Anne Barnhill, PhD, is an Assistant Professor of Medical Ethics and Health Policy at the University of Pennsylvania. She participated in the Feeding the World, Ethically working group meeting in Ranco, Italy in October 2014. Here is a brief interview as part of the Perspectives on Global Food Ethics blog series.

 


 

 

Can you briefly describe your related background and interest in food security?

 

I work on the ethics of food, and much of my recent research is on the ethics of healthy eating policy – that is, the ethical issues raised by government’s efforts to change what people eat, in order to improve their health.  Along with having people eat more healthfully, there are other changes to food-related behavior that would contribute to ensuring food security and healthy diets for all, and to do so sustainably.  A good example is reducing consumption of meat and other animal-source foods among most populations in developed countries, which would improve health and reduce the environmental impact of the food system.

 

In your opinion, what are the most pressing ethical issues in your domain related to global food security?

 

The “double burden” of disease remains a pressing issue—developing countries that still have a significant burden of undernutrition and infectious disease (such as malaria and HIV), are increasingly burdened with overnutrition and diet-related non-communicable diseases (such as heart disease, diabetes, and cancer).  More people now die worldwide from non-communicable diseases than infectious diseases, and consequently, more attention is being paid on the global stage to preventing and treating non-communicable diseases.

 

While this focus on non-communicable disease is important, an ethical challenge is to make sure that it does not overshadow the persisting problem of undernutrition, particularly among children.  Poor nutrition early in life causes health problems in childhood, but we’re also learning that it contributes to the development of chronic disease later in life.  This makes it all the more important that we prioritize meeting the nutritional needs of children and pregnant women.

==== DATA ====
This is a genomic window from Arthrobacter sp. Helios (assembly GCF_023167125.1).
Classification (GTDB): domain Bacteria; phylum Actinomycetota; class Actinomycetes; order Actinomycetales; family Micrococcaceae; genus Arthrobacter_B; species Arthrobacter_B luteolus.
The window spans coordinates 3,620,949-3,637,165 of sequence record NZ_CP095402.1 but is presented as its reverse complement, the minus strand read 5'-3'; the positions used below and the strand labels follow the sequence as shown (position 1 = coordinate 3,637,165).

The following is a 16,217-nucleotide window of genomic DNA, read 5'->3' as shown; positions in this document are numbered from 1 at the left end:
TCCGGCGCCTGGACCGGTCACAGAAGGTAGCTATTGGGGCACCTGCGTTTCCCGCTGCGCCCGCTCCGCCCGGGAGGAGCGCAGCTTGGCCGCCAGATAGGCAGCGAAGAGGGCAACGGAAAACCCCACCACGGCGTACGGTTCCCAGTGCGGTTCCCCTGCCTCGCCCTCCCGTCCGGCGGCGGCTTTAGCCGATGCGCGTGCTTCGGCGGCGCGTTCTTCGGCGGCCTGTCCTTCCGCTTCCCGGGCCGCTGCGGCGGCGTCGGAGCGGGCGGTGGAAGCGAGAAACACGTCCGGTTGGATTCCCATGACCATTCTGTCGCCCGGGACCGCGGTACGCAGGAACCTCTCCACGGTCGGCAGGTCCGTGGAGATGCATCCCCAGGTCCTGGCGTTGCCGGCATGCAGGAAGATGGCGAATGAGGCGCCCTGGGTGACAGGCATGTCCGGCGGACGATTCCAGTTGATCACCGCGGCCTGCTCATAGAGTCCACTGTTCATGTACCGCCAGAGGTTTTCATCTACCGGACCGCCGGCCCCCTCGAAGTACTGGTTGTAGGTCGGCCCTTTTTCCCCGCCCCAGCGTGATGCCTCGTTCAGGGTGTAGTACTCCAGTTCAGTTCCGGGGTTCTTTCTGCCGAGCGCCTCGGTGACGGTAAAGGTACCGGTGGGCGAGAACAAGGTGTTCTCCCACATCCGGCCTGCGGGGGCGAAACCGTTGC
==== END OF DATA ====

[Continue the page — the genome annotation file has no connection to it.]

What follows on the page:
Can you share one issue or anecdote from the Feeding the World, Ethically meeting in Ranco that may have changed your perception on one ethical problem within food and nutrition security?

 

Back on the theme of reducing consumption of animal-source foods, one issue that Jess Fanzo brought up at our meeting is whether consuming meat has nutritional advantages for some populations because it provides micronutrients that they realistically won’t get elsewhere.  Even if a vegetarian diet is in principle nutritionally adequate, what if such a diet isn’t available to all populations in developing countries?  Our ethical recommendations and policy goals have to be sensitive to this issue.

 

What is your hope for making progress on this ethical problem?

 

I see reducing consumption of animal-source foods among many populations as a “win-win-win-win” – a change that would be a win for animal welfare, human health, the environment, and for global food security.  But along with the issue that meat consumption may have nutritional value for some populations, there are other ethical complexities here.  How do we accommodate the social and cultural value of meat and other animal-source foods?  Even if it’s socially desirable for people to eat less animal-source food, is this a legitimate goal for governments to have?  If it is, what are ethical ways for governments to get people to eat less animal-source food?

 


 

Global Food Ethics Project: Feeding the World Fairly

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Anne Barnhill
Global Food Ethics

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